Which brings me back to the National Lampoon album, Missing White House Tapes. That's what I want to talk about right now: that farce (not the farce my parents endured, nor the tragedy we're preparing to weather now). In particular, I want to talk about Side Two. (Side One is ... interesting, but you have to smoke a LOT of weed to appreciate its highly abstract, formalized audio-collage work, and some of the references are absolutely incomprehensible unless you lived through the actual period. Some great dick jokes -- appropriate for trying to abuse Dick Nixon -- though.) So. Side Two. You can listen here (start at 17:22):

It's a masterpiece of the comedy album form: simulating the experience of half-idly flipping channels but always returning to the central show that's on, which is network TV coverage of the Impeachment Day Parade. Complete with stuffed shirt network weenies narrating the events, fatuously. Interludes include a wonderful Sesame Street parody pitting bumbling buffoon "Big Dick" and his greedy, ravenous friend The Shredder Monster as they try to explain the difference between 9 (original tapes) and 7 (turned over tapes), and between "lying" and "misspeaking yourself" and "falsehoods and inoperative statements" and "taking responsibility and taking the blame" and "withholding evidence and protecting the presidency". It's a wonderment that results in a chipper, chirpy public-television voice teaching the children to say "Shit. Shit! Big Dick! Is full! Of shit!"

A lesson that has resonated every day since 1984, and should reverberate more and more powerfully and awfully in the days to come.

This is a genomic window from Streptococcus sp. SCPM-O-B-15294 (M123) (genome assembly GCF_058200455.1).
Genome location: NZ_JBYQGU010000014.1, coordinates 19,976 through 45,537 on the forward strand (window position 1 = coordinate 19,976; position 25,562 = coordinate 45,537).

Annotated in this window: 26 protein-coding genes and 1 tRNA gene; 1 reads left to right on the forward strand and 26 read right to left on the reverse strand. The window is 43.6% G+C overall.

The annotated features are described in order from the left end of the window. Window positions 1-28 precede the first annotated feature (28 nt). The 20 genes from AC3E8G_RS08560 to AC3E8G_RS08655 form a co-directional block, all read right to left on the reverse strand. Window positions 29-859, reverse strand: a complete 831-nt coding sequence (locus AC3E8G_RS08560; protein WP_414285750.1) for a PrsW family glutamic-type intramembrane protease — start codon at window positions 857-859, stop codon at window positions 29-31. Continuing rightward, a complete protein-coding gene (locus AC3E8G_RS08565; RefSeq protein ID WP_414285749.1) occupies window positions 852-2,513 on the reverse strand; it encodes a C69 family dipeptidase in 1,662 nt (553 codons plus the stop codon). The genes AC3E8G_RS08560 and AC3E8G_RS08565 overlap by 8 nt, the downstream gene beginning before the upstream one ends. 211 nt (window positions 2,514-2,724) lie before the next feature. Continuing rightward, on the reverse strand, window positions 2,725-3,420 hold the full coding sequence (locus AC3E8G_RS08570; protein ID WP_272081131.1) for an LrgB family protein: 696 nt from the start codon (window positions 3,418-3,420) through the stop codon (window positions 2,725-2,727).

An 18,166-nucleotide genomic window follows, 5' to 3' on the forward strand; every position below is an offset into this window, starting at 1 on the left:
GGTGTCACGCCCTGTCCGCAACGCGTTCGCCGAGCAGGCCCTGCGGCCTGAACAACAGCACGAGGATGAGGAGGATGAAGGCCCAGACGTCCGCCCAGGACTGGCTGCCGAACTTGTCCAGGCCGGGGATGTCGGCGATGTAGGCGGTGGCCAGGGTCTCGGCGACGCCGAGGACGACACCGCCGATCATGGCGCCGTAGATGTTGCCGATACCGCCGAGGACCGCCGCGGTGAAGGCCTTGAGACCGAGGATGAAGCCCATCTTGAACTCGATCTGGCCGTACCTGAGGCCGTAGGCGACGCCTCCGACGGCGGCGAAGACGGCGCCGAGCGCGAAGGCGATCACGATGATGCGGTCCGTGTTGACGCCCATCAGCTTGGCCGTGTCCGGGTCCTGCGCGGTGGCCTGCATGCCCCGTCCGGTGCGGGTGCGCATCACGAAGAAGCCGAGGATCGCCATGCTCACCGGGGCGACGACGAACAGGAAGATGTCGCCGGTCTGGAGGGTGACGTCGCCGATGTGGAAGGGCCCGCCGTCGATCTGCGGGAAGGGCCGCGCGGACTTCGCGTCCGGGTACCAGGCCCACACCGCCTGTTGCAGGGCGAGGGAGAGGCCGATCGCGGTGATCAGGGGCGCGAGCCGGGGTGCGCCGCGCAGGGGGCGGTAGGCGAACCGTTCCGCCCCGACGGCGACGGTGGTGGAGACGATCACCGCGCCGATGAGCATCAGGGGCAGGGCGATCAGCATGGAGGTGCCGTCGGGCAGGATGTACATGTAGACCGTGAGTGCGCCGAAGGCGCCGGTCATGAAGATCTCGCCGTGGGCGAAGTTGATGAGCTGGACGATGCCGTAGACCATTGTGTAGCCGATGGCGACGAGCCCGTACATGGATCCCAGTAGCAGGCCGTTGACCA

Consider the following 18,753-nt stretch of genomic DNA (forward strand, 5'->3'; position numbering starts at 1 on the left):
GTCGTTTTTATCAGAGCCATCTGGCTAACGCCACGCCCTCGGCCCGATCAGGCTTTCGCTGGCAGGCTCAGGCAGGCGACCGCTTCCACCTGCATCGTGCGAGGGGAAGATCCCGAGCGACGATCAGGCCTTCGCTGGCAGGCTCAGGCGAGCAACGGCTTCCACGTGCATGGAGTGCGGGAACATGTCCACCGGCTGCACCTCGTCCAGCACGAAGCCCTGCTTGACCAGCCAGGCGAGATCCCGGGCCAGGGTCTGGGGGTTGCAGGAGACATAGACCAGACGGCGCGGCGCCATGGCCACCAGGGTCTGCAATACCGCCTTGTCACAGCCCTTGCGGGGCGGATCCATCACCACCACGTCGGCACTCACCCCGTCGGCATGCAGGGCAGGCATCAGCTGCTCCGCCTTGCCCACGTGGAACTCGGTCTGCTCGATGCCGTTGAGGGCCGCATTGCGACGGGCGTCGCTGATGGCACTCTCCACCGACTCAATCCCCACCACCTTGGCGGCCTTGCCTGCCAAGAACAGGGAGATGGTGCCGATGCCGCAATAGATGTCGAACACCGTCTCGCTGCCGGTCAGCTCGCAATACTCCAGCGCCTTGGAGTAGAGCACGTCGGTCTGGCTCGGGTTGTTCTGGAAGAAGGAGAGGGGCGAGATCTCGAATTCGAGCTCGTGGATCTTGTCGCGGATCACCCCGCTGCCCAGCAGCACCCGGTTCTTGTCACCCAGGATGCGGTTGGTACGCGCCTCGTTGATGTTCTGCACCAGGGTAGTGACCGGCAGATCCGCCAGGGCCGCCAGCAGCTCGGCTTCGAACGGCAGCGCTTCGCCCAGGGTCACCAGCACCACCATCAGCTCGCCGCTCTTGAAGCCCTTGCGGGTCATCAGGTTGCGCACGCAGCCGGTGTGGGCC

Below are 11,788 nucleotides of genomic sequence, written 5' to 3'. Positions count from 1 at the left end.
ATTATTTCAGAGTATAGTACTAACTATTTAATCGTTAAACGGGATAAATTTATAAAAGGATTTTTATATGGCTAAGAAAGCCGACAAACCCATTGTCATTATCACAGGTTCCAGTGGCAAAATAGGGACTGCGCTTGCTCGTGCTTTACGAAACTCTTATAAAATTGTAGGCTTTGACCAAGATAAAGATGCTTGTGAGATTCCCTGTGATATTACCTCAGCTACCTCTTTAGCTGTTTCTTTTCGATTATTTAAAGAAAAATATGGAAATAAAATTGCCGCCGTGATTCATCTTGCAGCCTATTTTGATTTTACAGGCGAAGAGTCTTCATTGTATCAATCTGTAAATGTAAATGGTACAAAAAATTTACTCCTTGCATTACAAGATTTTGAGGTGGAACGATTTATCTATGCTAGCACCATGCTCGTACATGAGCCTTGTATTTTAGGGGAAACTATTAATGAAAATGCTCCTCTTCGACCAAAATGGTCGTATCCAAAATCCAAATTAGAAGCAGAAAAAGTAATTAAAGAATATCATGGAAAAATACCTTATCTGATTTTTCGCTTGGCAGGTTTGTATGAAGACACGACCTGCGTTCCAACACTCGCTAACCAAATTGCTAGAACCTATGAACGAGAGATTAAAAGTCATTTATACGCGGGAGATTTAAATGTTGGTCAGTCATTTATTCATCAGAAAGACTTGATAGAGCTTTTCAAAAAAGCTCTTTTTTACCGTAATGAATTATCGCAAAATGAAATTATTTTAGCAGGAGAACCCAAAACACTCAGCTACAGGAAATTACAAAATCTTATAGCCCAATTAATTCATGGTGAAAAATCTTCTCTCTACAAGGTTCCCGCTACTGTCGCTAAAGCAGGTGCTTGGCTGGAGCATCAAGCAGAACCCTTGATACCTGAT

Anyway, my goal here is not to liveblog my sixth listen to this album in the past four days. Merely to urge you and yours to listen to it, because it clearly lays out a sick, stunted, depressed best-case scenario for our immediate future.

I'll leave you with a quote from our network TV puppets, watching the floats go by in the Impeachment Day Parade:

WALLACE GLADSTONE: Barbara, I know for you, there were many moving moments, if you'll pardon the alliteration (chuckles). Perhaps you'd care to describe one or two of them to our viewers.
BARBARA MERKIN: Well, the strangling of the bald eagle was IT for me.
WALLACE: It was thrilling. Of course, the effigy-burning... And now, here's a contingent of our heroic POWs, many of whom spent years in prison in Hanoi courageously resisting the persistent efforts of their North Vietnamese captors to brainwash them into thinking that the United States is run by a tiny clique of criminals, dominated by powerful business interests, bankrolled by huge, monopolistic corporations, working hand in glove with the CIA in a campaign of intrigue at home and abroad.
BARBARA: Jesus, why did they bother?
WALLACE: Oh, I don't know, Barbara.
WALLACE: Well, that's about it for America's day of shame. The president has been officially impeached, and the eternal microphone has been switched on as the CIA brass band plays Wiretaps. But, Barbara, this is not only an historic moment, it's also a personal one. What has impeachment meant to the little people? The ordinary, simple people? You, for example, Barbara.
BARBARA: Well, Wallace, I just don't think the American people should in any way be ashamed of this tragic occurrence. Although a bunch of bleeding-heart do-gooders have used constitutional force to do away with our beloved president, this country is still founded on the age-old traditional values of bribery, violence, and assassination. And just because there are a few good apples in the barrel, doesn't mean that the vast majority aren't rotten through and through.
WALLACE: Okay, good thinking, Barbara.

Anyway, as we sink back into the 70s I think a lot about declaring certain statements inoperative, about tiny cliques of criminals, about strangling bald eagles at parades for Impeachment Day. I think about my dad's records, and talking to him in quotes from the dumb records we loved. I think about the last conversation I had with him, not long before he took his life. I think about the 70s, about where we were, about where we are, about the ways it's hard to tell the difference, and the ways it's easy. About the ways things are broken and the ways we might yet fix them. Some of them, anyway. And I miss my dad.